The title to today's blog post is something that we all probably said a time or two when we were kids. We maybe didn't use the phrase exactly, "Cheaters never prosper," but the general idea is something we probably shared with an opposing sports team, our sibling while fighting over a board game, or cousins at the annual Thanksgiving backyard football game. The point is that nobody likes to be cheated. The feeling of being taken advantage of does not change as you get older. If anything, it intensifies as we age because our life broadens and the potential cheating can have a more profound impact on our lives.
You are probably here today reading this blog post because you either have been or believe that you have been cheated upon by your spouse. This is the most profoundly hurtful and disappointing kind of cheating. The person that you made a promise to stay with forever is now going back on their word. To find that out is frustrating, sad, and anger-inducing all at the same time. There is something about getting cheated on in a particularly tough relationship. Add to that the possibility that you and your spouse have been married for years and have children and the stakes are raised even more.
If you have been cheated on and feel that you need to file for divorce the attorneys with the Law Office of Bryan Fagan are here to help you. While we may not know your specific circumstances as of yet, we do know about adultery and how it can impact a Texas divorce. That is what we are going to share with you today- how adultery can impact your case from multiple angles. Whether you have children or not, and whether you have a substantial community estate or not, today's blog post will be helpful because we can share with you some tips and tricks that are designed to help you approach your divorce with an eye toward adultery and how it can impact your family and your finances.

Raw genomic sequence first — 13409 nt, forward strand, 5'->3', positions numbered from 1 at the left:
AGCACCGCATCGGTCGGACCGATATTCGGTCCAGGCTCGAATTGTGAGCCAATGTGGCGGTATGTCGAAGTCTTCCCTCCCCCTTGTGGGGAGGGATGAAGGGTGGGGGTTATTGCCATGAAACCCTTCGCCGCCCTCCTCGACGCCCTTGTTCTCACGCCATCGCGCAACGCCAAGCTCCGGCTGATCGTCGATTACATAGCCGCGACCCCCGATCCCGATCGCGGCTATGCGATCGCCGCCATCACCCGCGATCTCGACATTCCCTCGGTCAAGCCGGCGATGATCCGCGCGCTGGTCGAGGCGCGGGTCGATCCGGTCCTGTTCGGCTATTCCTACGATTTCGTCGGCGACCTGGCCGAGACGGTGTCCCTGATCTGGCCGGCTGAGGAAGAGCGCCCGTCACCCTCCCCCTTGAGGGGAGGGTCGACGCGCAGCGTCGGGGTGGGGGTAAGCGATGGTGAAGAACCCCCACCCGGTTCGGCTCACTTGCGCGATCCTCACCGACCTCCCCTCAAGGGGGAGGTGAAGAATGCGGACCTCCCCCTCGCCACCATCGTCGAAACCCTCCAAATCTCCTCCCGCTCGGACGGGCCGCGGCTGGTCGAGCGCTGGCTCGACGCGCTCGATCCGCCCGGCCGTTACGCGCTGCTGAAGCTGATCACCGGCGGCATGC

At the end of reading this blog post if you have any questions about what we wrote or about your circumstances please contact the Law Office of Bryan Fagan. We have three Houston area office locations where our experienced attorneys can meet with you to answer questions and listen to you and what you are going through. These are free consultations that can help you to understand the law better and how the law impacts your family and divorce.
Will the infidelity of your spouse impact your divorce?
In and of itself, adultery does not impact issues regarding child custody or conservatorship. Taken in vacuum adultery is certainly not going to be something that causes your spouse to look good, but it will not, at the same time, be the sole driving factor to put you in a more advantageous position when it comes to child custody or conservatorship issues. However, when we look at the exact circumstances that you find yourself in with adultery that answer may change somewhat.
Adultery can begin to have an impact on your divorce when the adultery has had an impact on your children. For instance, has your spouse shown not only a propensity to commit adultery but to place that person above his or her children? As in, has your spouse repeatedly chosen to spend time with their love interest rather than your children? Has he or she missed sporting events, school activities, or family events because of an affair? If so then this is a straightforward situation that will impact issues related to your children.
Next, a family court judge would be interested in knowing whether your children have ever met your spouse’s paramour. Some spouses that engage in adulterous behavior do so in secret. Other times the person is more open about the relationship for whatever reason. For example, if your spouse has been in a relationship for some time but has kept it a secret he or she may finally introduce your children to the other person once your divorce starts. The motivation to do this during the divorce is an incorrect assumption that adultery doesn’t count once the divorce begins.
However, in a Texas divorce, there is no legal period of separation that causes the rules of marriage to be permanently suspended. Rather, you will be legally married to your spouse until the judge grants the divorce and signs your Final Decree of Divorce. Otherwise, you will still be married and still potentially liable in the divorce for any affair that you carry on. Especially damaging in this regard is introducing your children to this other person while you are married. Children will have a hard time processing what is happening, especially younger children.